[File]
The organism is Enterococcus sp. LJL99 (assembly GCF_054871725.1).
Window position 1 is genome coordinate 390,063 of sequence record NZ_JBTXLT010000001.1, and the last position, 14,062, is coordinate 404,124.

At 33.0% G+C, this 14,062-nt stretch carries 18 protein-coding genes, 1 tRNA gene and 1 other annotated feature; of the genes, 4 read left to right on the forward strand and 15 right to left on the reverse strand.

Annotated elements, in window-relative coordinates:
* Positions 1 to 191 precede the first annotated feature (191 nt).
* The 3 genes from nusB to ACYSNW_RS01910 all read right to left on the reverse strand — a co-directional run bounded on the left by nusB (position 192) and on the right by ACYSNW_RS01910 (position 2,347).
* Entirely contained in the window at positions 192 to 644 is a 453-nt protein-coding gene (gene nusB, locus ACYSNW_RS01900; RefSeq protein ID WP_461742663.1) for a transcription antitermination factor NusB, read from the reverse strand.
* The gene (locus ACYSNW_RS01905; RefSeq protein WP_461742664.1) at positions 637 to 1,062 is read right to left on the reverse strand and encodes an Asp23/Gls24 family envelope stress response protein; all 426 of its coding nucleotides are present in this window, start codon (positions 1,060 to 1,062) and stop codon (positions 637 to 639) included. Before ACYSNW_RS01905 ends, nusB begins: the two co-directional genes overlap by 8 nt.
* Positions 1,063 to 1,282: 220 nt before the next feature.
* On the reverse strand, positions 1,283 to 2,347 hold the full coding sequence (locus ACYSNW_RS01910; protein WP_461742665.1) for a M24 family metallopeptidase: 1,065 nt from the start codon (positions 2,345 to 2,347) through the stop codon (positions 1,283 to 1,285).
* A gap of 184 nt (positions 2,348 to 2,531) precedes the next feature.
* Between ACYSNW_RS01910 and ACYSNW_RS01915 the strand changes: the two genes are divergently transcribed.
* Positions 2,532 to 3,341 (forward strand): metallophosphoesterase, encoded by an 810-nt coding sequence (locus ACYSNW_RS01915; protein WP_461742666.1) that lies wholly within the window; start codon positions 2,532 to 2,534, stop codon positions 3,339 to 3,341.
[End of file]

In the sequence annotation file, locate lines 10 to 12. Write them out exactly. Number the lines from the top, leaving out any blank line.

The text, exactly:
* On the reverse strand, positions 1,283 to 2,347 hold the full coding sequence (locus ACYSNW_RS01910; protein WP_461742665.1) for a M24 family metallopeptidase: 1,065 nt from the start codon (positions 2,345 to 2,347) through the stop codon (positions 1,283 to 1,285).
* A gap of 184 nt (positions 2,348 to 2,531) precedes the next feature.
* Between ACYSNW_RS01910 and ACYSNW_RS01915 the strand changes: the two genes are divergently transcribed.